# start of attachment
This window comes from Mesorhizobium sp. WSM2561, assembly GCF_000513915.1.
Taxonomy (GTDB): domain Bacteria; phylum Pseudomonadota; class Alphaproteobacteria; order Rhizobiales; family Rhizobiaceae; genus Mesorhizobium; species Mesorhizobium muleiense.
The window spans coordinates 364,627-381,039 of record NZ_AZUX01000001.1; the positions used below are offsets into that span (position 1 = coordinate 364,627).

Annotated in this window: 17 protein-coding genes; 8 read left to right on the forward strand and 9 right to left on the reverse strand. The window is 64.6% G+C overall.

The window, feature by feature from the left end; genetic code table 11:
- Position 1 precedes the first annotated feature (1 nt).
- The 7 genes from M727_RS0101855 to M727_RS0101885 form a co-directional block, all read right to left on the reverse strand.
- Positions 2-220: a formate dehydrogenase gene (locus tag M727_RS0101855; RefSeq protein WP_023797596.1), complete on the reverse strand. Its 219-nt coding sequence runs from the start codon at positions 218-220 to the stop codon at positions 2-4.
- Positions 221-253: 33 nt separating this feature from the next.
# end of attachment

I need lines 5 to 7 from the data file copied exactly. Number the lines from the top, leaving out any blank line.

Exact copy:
The window, feature by feature from the left end; genetic code table 11:
- Position 1 precedes the first annotated feature (1 nt).
- The 7 genes from M727_RS0101855 to M727_RS0101885 form a co-directional block, all read right to left on the reverse strand.